I don’t want to make too much of this story because, without knowing more about the looks of everyone involved, and other aspects of the guy’s situation, he could be acting from a pretty inferior position. Based on the information provided, though, he seems to have at least two chicks well inside his frame.

More women are being psychologically prepped for open relationships by articles like this. Guys should be considering whether they want to present this kind of frame.

“Untrue,” on female lust and infidelity, for players

I previously mentioned the Wednesday Martin book, Untrue: Why Nearly Everything We Believe About Women, Lust, and Infidelity Is Wrong and How the New Science Can Set Us Free, and now that I have read it, I can say that, if it were framed slightly differently and written by a Red-Pill guy, it would be denounced, but since it’s written by a woman and framed as You-Go-Girl, it can be safely admired by mainstream writers

Guys are well-served by reading Untrue because most guys don’t understand women and don’t understand the dual mating strategies deployed by women. Most women want to present a facade of female chastity and loyalty to most men most of the time. Sometimes men will see cracks in this facade, as when the woman chooses an obvious “bad boy” for short-term mating, but for the most part the majority of men remain blissfully clueless. The problem for women occurs primarily when a woman like Wednesday Martin reviews the literature and intervies a bunch of chicks about what women really want in bed. The average guy is too busy with video games and has too short an attention span to learn what women want. He doesn’t read and doesn’t lift and is then surprised when his sex life isn’t very good.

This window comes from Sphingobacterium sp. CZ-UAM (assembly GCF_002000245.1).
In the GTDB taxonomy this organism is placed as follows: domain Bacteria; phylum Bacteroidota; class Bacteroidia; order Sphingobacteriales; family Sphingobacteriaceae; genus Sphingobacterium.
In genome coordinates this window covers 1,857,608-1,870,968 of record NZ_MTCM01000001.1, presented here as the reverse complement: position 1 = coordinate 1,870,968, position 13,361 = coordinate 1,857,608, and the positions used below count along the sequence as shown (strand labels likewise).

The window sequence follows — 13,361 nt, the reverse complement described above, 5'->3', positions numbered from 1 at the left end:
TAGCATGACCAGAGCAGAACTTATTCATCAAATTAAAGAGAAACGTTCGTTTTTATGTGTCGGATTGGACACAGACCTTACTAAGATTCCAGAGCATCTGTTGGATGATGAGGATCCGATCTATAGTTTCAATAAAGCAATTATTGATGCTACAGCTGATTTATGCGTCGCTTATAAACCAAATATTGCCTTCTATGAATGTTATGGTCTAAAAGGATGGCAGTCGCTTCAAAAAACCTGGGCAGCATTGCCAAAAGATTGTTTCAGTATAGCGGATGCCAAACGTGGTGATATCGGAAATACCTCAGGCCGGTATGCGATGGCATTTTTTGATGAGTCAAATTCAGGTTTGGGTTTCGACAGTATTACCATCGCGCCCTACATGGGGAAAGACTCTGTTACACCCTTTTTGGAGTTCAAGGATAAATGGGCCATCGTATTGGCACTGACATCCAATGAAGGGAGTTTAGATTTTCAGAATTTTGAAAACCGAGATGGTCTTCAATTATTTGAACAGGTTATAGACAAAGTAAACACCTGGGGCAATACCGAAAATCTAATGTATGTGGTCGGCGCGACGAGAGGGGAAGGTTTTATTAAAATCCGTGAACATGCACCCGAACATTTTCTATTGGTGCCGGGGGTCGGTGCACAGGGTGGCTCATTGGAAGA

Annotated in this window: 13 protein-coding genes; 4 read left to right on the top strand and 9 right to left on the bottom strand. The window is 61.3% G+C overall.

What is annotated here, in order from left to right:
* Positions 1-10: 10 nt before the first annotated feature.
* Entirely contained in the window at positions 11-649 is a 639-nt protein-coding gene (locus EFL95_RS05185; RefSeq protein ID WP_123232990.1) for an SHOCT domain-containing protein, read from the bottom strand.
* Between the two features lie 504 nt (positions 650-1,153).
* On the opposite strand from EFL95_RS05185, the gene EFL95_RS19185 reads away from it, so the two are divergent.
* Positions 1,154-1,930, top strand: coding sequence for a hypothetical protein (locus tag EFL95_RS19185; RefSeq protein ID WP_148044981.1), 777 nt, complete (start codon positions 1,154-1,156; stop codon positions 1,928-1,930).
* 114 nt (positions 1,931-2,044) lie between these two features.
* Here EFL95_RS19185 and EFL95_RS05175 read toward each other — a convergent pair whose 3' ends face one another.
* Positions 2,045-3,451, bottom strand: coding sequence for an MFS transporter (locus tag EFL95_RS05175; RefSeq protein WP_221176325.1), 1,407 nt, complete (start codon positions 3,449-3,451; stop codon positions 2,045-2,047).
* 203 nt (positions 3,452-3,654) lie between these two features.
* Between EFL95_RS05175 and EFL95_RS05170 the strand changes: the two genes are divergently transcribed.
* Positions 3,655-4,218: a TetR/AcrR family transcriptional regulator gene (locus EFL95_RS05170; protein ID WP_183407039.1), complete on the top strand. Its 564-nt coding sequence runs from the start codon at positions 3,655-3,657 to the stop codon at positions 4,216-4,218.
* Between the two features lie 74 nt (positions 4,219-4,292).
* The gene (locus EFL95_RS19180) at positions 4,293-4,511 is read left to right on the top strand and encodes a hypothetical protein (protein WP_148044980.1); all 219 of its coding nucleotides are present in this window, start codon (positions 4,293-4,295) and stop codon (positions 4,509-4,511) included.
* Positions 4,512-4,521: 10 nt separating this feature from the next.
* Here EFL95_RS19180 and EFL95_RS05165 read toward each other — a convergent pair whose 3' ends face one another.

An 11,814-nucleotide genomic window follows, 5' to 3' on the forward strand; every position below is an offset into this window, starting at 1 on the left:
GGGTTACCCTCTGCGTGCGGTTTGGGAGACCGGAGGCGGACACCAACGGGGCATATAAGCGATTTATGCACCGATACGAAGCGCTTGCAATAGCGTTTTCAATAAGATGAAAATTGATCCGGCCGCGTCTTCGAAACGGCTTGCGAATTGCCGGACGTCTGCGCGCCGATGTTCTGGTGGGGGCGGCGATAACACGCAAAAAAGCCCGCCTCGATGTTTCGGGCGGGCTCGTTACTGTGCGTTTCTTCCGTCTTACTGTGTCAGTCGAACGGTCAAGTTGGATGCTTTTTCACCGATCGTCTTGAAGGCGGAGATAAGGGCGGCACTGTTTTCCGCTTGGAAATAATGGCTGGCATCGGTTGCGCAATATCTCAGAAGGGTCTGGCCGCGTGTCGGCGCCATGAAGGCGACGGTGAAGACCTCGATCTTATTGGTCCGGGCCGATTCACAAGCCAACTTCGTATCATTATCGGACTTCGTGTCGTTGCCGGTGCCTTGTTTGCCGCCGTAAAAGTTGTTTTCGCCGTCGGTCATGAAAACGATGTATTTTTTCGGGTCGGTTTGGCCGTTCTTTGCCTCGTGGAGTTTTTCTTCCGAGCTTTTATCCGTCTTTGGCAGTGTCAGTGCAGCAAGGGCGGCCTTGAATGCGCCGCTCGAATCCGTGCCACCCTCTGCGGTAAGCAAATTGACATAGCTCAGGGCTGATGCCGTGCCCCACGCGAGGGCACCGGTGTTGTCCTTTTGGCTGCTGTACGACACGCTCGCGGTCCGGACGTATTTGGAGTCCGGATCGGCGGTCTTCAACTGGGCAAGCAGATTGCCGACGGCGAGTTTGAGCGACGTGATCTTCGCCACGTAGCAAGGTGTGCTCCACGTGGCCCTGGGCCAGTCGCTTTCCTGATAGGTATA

Martin says “Women lust and women cheat. And it sets us aflame.” Most women don’t exactly want guys to know this, so it’s interesting to see a female writer foreground it. For a guy, it’s useful to figure out what makes women lust after him, cheat with him instead of on him. She may say “no” to you, but she is very likely not saying “no” to everyone. It took me a very long time to realize that pretty much every hot chick is having sex with somebody. So I might as well give it a shot and see if I can make him, me.

But when woman after woman in a committed relationship tells you she is unusual, sexually speaking—because she wants more sex than she’s supposed to, because she feels compelled or tempted to stray—you can’t shake the feeling that in matters of female desire, sexuality, and monogamy in particular, “unusual” is normal, and “normal” desperately needs to be redefined.